Five Books for Emerging Leaders

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Many people would agree that our world today needs creative, adaptive and innovative people in all positions of responsibility. From business executives to community organizers to those seeking social equity and inclusiveness, leaders on any level need the tools and philosophies to be successful. Here are five titles emerging leaders can use to discover methods and practices useful for creating positive and productive businesses, organizations and communities.

Remote Work Revolution: Succeeding From Anywhere” by Tsedal Neeley, 2021.

Experiencing the benefits of remote working, many companies plan to permanently incorporate remote days or give employees the option to work from home full-time. But virtual work has its challenges. Employees feel lost, isolated, out of sync and out of sight. They want to know how to build trust, maintain connections without in-person interactions and find a proper work/life balance. Managers want to know how to lead virtually, how to keep their teams motivated, what digital tools they’ll need and how to keep employees productive. “Remote Work Revolution” is filled with specific, actionable steps and interactive tools. This timely book will help team members deliver results previously out of reach.

The Culture Code: Secrets of Highly Successful Groups” by Daniel Coyle, 2018.

What exactly allows some groups to prosper, while others, seemingly set up for success and full of talented individuals, somehow fail? It has nothing to do with luck or happenstance. Using illuminating in-depth interviews with successful leaders of companies and organizations and clearly distilled findings of academic and industry studies, Coyle goes beyond trite advice to identify three essentials: build safety, share vulnerability and establish purpose. He posits that a successful group is more than just the sum of its parts and that any group can learn and adopt these principles.

Ten Lessons for a Post Pandemic World” by Fareed Zakaria, 2020.

Political scientist and journalist Zakaria takes a realistic look at what life after COVID-19 can become. Understanding how the world found itself vulnerable to the new coronavirus is an important foundation for determining how humanity can be more prepared when the next pandemic hits. What can governments, economic institutions, health care providers, educators and corporations do to realistically come to grips with the changes this pandemic is causing and find opportunities to turn this painful experience into social reforms? Zakaria presents the many consequences of this pandemic and offers innovative, logical, and considered options for how to emerge from this crisis and future challenges with more resilience and strength.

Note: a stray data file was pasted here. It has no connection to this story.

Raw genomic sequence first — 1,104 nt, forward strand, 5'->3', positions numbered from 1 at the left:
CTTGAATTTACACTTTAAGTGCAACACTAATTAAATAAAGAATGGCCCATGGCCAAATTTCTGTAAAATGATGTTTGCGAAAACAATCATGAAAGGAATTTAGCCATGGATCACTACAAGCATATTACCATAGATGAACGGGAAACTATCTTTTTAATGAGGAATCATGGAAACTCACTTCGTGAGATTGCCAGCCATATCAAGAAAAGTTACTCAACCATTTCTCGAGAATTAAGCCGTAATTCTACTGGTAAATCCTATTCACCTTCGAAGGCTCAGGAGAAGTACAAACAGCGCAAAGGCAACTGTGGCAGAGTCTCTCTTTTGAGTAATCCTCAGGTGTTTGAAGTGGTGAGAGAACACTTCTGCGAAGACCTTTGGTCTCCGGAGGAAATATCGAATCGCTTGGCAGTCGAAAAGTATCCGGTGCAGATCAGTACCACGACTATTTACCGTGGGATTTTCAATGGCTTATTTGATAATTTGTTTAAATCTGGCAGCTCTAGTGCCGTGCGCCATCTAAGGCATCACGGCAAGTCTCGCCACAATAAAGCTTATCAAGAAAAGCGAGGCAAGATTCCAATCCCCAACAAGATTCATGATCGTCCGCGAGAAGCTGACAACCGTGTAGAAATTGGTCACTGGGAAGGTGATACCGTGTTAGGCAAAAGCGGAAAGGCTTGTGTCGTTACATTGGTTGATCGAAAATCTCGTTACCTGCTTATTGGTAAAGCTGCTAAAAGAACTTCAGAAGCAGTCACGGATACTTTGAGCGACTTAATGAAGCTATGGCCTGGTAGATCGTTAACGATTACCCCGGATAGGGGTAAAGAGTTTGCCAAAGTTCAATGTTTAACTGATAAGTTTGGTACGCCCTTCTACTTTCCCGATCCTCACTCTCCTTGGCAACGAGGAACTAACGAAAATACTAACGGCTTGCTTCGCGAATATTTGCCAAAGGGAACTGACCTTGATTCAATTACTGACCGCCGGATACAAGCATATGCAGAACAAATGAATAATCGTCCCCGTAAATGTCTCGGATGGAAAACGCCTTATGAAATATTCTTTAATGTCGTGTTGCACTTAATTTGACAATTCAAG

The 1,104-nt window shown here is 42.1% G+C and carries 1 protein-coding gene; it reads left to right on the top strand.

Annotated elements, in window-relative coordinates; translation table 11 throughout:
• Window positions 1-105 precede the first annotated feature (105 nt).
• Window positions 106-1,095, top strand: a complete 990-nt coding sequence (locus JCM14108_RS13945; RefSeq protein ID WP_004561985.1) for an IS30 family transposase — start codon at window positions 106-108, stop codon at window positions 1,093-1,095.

Lead From the Outside” by Stacey Abrams, 2019.

“Lead From the Outside” is the handbook for outsiders, written with the awareness of the experiences and challenges that hinder anyone who exists beyond the structure of traditional white male power–women, people of color, members of the LGBTQ community and millennials ready to make a difference. Stacey Abrams argues that knowing your own passion is the key to success, regardless of the scale or target. From launching a company, to starting a day care center for homeless teen moms, to running a successful political campaign, finding what you want to fight for is as critical as knowing how to turn thought into action. Abrams uses her experience and hard-won insights to break down how ambition, fear, money and failure function in leadership, while offering personal stories that illuminate practical strategies.

The Art of Gathering: How We Meet and Why it Matters” by Priya Parker, 2018.

Priya Parker argues that the gatherings in our lives are lackluster and unproductive–which they don’t have to be. We rely too much on routine and the conventions of gatherings when we should focus on distinctiveness and the people involved. At a time when coming together is more important than ever, Parker sets forth a human-centered approach to gathering that will help everyone create meaningful, memorable experiences, large and small. Drawing on her expertise as a facilitator of high-powered gatherings around the world, Parker takes us inside events of all kinds to show what works, what doesn’t and why. She investigates a wide array of gatherings–conferences, meetings, a courtroom, a flash-mob party, an Arab-Israeli summer camp–and explains how simple, specific changes can invigorate any group experience.

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